Credit: iStock We see unique body sizes and shapes, faces and personalities every day. So, it should not come as a surprise that no two people are exactly alike—not even identical twins. Aside from the obvious differences in people’s outward appearance, there are many differences in people’s physiology as well. Mary-Ellen Harper, PhD, from the … Continue reading When It Comes to Losing Weight, One Size Does Not Fit All
Every January gym memberships spike and the wait to get on the treadmill gets longer. This happens because about 40 percent of Americans make New Year’s resolutions, the most common of which are exercising more and improving fitness. Some people may believe in the concept of “no pain no gain,” but it’s a common misconception … Continue reading Taking Ibuprofen during Exercise May Cause More Harm than Good
It’s been a physiology-full 2016 on the I Spy Physiology blog! From exercise to respiration to heart health and beyond, we’ve explored how the bodies of humans and other animals work, adapt and react. Today, we take a look back at our 10 most read posts of the year. Concussions among football players was headline … Continue reading 2016’s Ten Most Read Posts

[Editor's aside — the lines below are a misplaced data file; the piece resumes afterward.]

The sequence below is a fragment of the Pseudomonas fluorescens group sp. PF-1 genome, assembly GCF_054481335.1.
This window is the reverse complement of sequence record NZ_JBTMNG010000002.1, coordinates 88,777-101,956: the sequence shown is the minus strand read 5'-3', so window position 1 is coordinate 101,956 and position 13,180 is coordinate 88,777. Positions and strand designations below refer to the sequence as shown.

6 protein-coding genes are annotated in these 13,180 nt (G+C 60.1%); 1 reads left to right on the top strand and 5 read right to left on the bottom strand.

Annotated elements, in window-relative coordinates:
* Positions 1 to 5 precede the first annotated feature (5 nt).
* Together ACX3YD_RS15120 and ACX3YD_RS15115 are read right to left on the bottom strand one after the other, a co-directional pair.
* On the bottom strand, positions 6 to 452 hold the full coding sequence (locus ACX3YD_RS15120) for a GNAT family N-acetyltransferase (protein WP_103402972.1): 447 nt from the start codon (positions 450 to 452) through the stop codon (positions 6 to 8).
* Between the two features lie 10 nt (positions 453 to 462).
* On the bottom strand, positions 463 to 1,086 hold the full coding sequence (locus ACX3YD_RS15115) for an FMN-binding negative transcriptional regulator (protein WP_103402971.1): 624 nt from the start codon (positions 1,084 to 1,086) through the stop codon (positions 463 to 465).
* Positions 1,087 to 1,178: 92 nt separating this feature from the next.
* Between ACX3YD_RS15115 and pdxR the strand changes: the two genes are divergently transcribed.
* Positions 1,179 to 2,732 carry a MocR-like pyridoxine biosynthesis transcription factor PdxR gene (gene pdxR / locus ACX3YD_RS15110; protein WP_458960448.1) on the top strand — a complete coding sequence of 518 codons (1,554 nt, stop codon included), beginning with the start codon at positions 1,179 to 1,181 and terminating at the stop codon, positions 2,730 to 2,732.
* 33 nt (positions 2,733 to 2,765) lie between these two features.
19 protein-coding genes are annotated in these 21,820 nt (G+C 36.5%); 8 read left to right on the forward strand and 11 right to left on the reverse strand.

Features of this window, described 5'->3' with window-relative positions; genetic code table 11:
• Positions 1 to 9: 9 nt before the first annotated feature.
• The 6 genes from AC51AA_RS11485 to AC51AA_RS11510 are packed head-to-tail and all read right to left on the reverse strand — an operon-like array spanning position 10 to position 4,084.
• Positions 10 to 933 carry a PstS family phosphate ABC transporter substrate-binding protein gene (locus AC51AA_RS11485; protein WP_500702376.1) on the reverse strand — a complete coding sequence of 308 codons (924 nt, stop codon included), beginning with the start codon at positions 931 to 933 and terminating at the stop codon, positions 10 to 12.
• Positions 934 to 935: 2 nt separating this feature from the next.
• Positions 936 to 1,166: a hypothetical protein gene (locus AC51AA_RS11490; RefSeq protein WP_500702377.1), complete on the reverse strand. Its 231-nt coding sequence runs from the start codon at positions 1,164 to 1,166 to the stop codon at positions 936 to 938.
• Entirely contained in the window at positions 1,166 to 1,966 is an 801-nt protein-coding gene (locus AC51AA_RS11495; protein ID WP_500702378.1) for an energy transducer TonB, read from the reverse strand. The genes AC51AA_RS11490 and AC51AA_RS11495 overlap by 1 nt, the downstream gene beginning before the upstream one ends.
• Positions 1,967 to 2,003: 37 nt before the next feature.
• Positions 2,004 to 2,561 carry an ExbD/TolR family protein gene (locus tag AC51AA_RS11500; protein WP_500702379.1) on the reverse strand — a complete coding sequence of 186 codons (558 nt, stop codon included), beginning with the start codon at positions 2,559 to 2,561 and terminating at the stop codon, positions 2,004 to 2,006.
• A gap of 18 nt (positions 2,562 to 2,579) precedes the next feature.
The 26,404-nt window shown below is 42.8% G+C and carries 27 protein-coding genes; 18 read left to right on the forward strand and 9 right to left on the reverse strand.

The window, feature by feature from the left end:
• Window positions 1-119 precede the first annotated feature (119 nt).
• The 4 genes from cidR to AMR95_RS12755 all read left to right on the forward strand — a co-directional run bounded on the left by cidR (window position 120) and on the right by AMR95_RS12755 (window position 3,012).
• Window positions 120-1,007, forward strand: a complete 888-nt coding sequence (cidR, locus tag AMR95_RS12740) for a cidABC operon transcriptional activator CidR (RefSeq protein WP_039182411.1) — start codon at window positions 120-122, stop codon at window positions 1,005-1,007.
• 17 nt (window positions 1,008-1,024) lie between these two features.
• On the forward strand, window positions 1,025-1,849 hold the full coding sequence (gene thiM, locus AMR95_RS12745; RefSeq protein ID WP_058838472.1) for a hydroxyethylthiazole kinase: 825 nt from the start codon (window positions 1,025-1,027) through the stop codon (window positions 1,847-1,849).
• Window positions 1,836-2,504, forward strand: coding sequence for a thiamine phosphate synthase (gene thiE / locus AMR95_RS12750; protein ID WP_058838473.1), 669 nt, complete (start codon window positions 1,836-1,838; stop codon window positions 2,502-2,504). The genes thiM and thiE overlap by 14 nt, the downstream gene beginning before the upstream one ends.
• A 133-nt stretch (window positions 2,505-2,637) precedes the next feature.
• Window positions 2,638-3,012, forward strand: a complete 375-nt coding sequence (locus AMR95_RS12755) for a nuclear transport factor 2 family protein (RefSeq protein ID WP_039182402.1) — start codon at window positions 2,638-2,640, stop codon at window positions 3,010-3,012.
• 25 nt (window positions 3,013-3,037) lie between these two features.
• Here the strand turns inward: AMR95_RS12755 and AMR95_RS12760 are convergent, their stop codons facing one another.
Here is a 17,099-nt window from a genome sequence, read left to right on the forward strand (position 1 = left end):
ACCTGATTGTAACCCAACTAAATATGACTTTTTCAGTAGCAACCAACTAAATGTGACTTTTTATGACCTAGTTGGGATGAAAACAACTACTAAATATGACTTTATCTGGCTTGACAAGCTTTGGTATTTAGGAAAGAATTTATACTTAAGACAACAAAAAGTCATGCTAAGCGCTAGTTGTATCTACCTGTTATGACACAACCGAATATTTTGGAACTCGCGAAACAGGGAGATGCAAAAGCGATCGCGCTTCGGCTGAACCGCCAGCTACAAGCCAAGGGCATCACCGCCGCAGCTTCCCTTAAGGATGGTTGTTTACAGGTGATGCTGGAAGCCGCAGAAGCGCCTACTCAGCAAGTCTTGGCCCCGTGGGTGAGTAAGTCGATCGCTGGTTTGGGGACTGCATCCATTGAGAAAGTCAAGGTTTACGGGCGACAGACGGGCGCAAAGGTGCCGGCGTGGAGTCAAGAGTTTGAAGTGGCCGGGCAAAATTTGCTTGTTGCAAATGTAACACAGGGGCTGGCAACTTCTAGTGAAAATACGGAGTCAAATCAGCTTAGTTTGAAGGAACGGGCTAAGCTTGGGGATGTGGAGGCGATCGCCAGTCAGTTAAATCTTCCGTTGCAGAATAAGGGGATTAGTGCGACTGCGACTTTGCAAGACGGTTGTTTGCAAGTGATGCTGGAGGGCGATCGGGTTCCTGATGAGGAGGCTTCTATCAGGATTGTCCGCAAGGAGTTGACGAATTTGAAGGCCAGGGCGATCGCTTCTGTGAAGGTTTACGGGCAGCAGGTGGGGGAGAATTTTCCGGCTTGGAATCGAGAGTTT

Decline, decrease, deteriorate—all words associated with the aging process. Preventing “D” words is important to keep older people healthy. The loss of muscle is one of the most obvious age-related decreases we experience. Bulky muscles on a person that lifts a lot of weights or the sleek tone of a person that runs a lot … Continue reading The Young Qualities of Old Muscle
Sports and alcohol are a famous pair. Whether you’re a fan or an athlete, it’s common to follow up a great game with a drink or two. But does that drink affect your recovery after your workout? Researchers at California Polytechnic State University think that it might. Rafael Jimenez, Amy Engel and a team of … Continue reading To Play Better, Skip the Post-Game Drink
Have you ever had a morning where you just did not have the energy to go out for your five-mile run? What if you woke up in New York City and had to run to Miami? That is the distance Alaskan Huskies run every year at the annual Iditarod sled dog race. How these amazing … Continue reading Running a Thousand Miles Can Be Exhausting. How Do Iditarod Sled Dogs Do It?
Do you ever get lightheaded or feel a little dizzy after hard exercise? Maybe you have felt a little bit of “tunnel vision” after a hard sprint or when you stand up in the first hour after a long training session? This is a surprisingly common occurrence in healthy people, as recently reviewed in the … Continue reading Feeling Lightheaded after Exercise? Use the Heart in Your Legs!
The muscles in our body contract and relax to walk and move us through our day. Even when we are not in motion, our muscles are actively working to keep us upright and steady. Surprisingly, this constant action doesn’t fatigue us like running at top speed for 30 seconds does. What is the physiological basis … Continue reading What Makes You Move?